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Towers of Hope Rise on California Beaches Towers of Hope Rise on California Beaches

Towers of Hope Rise on California Beaches

by Rebecca McQuigg Rigal
May 29, 2010

Folks headed to Los Angeles beaches this Memorial Day weekend will find an unusual burst of color in the sand—158 painted lifeguard towers lining the 31 mile stretch between Malibu and the Palos Verdes peninsula. It’s the latest manifestation of Ed and Bernie Massey’s transient public art program, Portraits of Hope. They’ve previously left their mark on New York City’s taxicabs, airport control towers, even oil rigs.
 
Dubbed the “Summer of Color,” this behemoth public art project and civic initiative is the culmination of nearly half a year’s hard work, involving thousands of volunteers, hundreds of gallons of paint and, a heck of a lot of good will.
 
What began as a sole public art project nearly two decades ago, POH has evolved into a full-fledged program for social good encompassing creative art therapy, civic engagement and environmental and humanitarian efforts. As with all other iterations of the POH program, children from pediatric hospitals and their families helped with the painting.
 
Volunteers like L.A. resident and film editor, Matt Colchamiro, spent several hours a week for nearly six months working on the project—much of his time was spent with children in hospitals, hand painting panels that would eventually be installed on each lifeguard tower.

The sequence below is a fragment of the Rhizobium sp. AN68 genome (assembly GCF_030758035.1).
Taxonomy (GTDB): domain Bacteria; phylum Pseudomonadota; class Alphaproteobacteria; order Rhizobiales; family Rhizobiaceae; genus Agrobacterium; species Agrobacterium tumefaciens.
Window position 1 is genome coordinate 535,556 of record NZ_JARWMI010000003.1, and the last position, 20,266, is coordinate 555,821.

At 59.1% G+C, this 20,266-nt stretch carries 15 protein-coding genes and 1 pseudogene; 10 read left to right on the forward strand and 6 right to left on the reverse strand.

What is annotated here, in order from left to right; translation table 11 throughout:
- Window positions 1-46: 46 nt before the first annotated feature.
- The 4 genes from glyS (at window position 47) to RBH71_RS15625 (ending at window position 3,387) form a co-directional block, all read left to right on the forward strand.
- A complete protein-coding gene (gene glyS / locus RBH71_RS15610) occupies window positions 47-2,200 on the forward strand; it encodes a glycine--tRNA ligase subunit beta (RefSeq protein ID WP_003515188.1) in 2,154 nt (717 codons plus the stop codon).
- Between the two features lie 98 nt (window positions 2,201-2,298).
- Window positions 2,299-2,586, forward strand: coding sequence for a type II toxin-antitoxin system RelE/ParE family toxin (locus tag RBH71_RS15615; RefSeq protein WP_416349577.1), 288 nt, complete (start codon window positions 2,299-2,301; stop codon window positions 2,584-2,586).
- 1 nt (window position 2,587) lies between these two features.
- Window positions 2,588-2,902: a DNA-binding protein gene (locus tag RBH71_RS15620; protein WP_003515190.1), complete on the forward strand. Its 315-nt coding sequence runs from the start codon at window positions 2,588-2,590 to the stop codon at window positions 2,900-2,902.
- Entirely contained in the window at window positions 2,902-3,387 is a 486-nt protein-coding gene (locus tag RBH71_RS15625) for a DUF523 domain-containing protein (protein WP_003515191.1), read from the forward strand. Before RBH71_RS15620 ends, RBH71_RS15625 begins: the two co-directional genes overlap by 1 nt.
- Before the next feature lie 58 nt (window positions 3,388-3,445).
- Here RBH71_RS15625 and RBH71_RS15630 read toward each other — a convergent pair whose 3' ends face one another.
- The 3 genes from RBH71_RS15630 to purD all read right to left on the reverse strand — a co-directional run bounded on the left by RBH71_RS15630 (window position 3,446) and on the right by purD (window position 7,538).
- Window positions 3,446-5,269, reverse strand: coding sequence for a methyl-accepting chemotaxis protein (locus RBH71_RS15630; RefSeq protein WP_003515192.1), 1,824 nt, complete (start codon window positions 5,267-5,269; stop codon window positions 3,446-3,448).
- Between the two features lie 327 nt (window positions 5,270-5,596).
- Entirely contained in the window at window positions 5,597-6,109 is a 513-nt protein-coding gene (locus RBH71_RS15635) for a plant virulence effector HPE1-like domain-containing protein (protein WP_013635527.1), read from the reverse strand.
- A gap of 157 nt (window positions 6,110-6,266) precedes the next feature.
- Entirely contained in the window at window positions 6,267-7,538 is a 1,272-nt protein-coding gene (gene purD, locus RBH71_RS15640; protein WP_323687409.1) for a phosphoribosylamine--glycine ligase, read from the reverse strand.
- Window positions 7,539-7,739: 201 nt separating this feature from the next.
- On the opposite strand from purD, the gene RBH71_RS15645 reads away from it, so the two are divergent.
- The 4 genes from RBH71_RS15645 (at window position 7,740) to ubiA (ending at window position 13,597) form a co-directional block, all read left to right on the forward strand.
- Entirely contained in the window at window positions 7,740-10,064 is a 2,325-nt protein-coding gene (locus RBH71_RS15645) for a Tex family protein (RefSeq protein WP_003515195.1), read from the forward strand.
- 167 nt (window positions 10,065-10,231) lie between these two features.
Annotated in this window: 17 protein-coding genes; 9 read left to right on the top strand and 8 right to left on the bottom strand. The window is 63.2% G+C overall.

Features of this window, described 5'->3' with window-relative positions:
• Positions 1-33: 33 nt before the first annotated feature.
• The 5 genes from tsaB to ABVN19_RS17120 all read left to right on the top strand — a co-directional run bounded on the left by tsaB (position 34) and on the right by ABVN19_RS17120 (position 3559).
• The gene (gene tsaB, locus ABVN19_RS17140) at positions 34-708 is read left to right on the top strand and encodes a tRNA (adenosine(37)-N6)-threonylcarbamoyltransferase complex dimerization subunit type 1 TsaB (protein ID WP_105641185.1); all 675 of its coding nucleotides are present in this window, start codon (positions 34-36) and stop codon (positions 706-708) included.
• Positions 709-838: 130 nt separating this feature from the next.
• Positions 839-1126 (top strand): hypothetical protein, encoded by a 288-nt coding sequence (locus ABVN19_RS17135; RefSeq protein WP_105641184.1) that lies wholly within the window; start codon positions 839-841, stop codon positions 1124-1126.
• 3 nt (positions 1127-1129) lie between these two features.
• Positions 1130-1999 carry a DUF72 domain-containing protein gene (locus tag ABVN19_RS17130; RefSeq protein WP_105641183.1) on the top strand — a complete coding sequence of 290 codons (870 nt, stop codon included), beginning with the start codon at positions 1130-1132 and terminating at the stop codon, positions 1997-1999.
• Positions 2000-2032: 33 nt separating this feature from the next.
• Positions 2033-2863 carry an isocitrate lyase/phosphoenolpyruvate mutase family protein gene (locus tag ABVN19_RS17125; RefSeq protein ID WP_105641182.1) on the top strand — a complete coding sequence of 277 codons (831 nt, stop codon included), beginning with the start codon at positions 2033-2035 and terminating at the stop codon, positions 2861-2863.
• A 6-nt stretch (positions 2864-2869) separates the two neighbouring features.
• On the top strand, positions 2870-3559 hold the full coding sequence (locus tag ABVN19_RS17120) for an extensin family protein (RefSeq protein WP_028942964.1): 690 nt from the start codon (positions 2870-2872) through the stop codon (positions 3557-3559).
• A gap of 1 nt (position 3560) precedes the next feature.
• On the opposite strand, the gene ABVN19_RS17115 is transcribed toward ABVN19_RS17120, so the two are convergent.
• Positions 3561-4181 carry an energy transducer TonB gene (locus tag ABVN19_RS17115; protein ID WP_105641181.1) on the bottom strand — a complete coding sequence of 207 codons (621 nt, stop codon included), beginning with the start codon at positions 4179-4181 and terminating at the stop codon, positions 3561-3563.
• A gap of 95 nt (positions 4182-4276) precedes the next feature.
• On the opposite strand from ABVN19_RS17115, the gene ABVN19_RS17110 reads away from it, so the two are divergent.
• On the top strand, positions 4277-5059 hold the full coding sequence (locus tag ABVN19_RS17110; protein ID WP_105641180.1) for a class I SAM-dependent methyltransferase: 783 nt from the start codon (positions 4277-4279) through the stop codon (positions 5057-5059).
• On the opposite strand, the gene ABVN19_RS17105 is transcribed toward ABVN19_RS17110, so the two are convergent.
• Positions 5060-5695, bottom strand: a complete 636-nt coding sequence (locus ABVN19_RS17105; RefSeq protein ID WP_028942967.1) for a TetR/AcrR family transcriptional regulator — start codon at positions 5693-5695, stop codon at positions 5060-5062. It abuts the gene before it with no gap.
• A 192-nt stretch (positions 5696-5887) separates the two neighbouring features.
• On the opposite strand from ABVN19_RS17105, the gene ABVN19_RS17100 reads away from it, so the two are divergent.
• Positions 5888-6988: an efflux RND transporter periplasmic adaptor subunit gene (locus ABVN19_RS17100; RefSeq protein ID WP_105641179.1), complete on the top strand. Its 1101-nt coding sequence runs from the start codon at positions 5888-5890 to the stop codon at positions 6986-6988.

“The kids in the hospitals, whatever their health issues were, when they started painting they forget about that for a little while, they start smiling and enjoying themselves,” says Colchamiro. “It really empowers these kids. Especially those who might not get out of the hospital for a few months or years but if they have a TV in the room, it’ll be on the news, and they’ll see it.”
 
Portraits of Hope stands as a beacon for resilience and change in the world. “Hopefully this becomes a call to action,” says Ed Massey. “As with all of our projects, hopefully people will see the enjoyment that it’s given to thousands of kids and the general public.”
 
The towers may look familiar to those familiar with Massey’s mammoth 2007 Garden In Transit exhibition that covered the fleets of New York Taxi cabs in hand painted flower motifs. A reproduction of the hood from a Ford Crown Victoria taxi cab is currently on view (along with other notable works from Massey’s repertoire) in the lobby of Hotel Casa Del Mar in collaboration with the “Summer of Color” initiative.
 
The installations will remain on the lifeguard towers through October, when the panels will be removed and transported to Haiti to be used as transitional building materials for homes, shelters and schools.

This post originally appeared on www.refresheverything.com, as part of GOOD's collaboration with the Pepsi Refresh Project, a catalyst for world-changing ideas. Find out more about the Refresh campaign, or submit your own idea today.
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